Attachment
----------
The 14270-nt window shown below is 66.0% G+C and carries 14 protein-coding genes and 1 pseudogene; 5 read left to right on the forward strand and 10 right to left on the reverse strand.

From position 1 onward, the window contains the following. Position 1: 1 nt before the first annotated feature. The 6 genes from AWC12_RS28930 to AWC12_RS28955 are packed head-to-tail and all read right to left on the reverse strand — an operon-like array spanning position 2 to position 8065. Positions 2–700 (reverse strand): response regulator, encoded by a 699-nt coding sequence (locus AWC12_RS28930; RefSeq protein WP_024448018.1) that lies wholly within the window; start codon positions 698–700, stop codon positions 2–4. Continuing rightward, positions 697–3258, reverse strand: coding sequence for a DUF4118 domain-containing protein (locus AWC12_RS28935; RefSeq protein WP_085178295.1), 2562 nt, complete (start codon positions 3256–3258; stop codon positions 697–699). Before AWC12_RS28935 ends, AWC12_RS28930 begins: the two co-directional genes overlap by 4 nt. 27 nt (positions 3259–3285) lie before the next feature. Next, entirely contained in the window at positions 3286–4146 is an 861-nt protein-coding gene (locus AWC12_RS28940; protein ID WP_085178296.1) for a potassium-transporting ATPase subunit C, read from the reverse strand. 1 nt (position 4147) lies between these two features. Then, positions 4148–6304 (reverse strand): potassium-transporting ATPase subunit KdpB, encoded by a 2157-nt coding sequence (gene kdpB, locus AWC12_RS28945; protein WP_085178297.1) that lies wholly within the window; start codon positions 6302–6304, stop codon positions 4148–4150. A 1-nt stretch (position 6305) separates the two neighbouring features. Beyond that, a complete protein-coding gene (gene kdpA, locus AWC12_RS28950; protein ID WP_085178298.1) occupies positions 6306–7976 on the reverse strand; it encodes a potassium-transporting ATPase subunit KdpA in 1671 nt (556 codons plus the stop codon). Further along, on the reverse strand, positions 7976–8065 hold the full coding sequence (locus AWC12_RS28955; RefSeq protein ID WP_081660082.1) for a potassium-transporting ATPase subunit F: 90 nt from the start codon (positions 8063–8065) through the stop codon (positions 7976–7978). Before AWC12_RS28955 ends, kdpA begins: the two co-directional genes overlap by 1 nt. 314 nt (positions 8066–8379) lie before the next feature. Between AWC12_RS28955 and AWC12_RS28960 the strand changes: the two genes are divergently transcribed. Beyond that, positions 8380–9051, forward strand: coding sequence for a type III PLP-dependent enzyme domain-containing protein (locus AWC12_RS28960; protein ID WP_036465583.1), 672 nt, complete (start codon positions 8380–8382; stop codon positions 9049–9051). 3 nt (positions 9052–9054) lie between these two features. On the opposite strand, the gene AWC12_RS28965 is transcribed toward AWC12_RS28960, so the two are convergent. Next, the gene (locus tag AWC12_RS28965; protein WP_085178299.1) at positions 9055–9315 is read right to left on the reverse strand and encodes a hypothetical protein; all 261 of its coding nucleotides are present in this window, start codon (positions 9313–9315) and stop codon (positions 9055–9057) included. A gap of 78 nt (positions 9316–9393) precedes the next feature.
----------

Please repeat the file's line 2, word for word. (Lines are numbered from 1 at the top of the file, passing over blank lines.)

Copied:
From position 1 onward, the window contains the following. Position 1: 1 nt before the first annotated feature. The 6 genes from AWC12_RS28930 to AWC12_RS28955 are packed head-to-tail and all read right to left on the reverse strand — an operon-like array spanning position 2 to position 8065. Positions 2–700 (reverse strand): response regulator, encoded by a 699-nt coding sequence (locus AWC12_RS28930; RefSeq protein WP_024448018.1) that lies wholly within the window; start codon positions 698–700, stop codon positions 2–4. Continuing rightward, positions 697–3258, reverse strand: coding sequence for a DUF4118 domain-containing protein (locus AWC12_RS28935; RefSeq protein WP_085178295.1), 2562 nt, complete (start codon positions 3256–3258; stop codon positions 697–699). Before AWC12_RS28935 ends, AWC12_RS28930 begins: the two co-directional genes overlap by 4 nt. 27 nt (positions 3259–3285) lie before the next feature. Next, entirely contained in the window at positions 3286–4146 is an 861-nt protein-coding gene (locus AWC12_RS28940; protein ID WP_085178296.1) for a potassium-transporting ATPase subunit C, read from the reverse strand. 1 nt (position 4147) lies between these two features. Then, positions 4148–6304 (reverse strand): potassium-transporting ATPase subunit KdpB, encoded by a 2157-nt coding sequence (gene kdpB, locus AWC12_RS28945; protein WP_085178297.1) that lies wholly within the window; start codon positions 6302–6304, stop codon positions 4148–4150. A 1-nt stretch (position 6305) separates the two neighbouring features. Beyond that, a complete protein-coding gene (gene kdpA, locus AWC12_RS28950; protein ID WP_085178298.1) occupies positions 6306–7976 on the reverse strand; it encodes a potassium-transporting ATPase subunit KdpA in 1671 nt (556 codons plus the stop codon). Further along, on the reverse strand, positions 7976–8065 hold the full coding sequence (locus AWC12_RS28955; RefSeq protein ID WP_081660082.1) for a potassium-transporting ATPase subunit F: 90 nt from the start codon (positions 8063–8065) through the stop codon (positions 7976–7978). Before AWC12_RS28955 ends, kdpA begins: the two co-directional genes overlap by 1 nt. 314 nt (positions 8066–8379) lie before the next feature. Between AWC12_RS28955 and AWC12_RS28960 the strand changes: the two genes are divergently transcribed. Beyond that, positions 8380–9051, forward strand: coding sequence for a type III PLP-dependent enzyme domain-containing protein (locus AWC12_RS28960; protein ID WP_036465583.1), 672 nt, complete (start codon positions 8380–8382; stop codon positions 9049–9051). 3 nt (positions 9052–9054) lie between these two features. On the opposite strand, the gene AWC12_RS28965 is transcribed toward AWC12_RS28960, so the two are convergent. Next, the gene (locus tag AWC12_RS28965; protein WP_085178299.1) at positions 9055–9315 is read right to left on the reverse strand and encodes a hypothetical protein; all 261 of its coding nucleotides are present in this window, start codon (positions 9313–9315) and stop codon (positions 9055–9057) included. A gap of 78 nt (positions 9316–9393) precedes the next feature.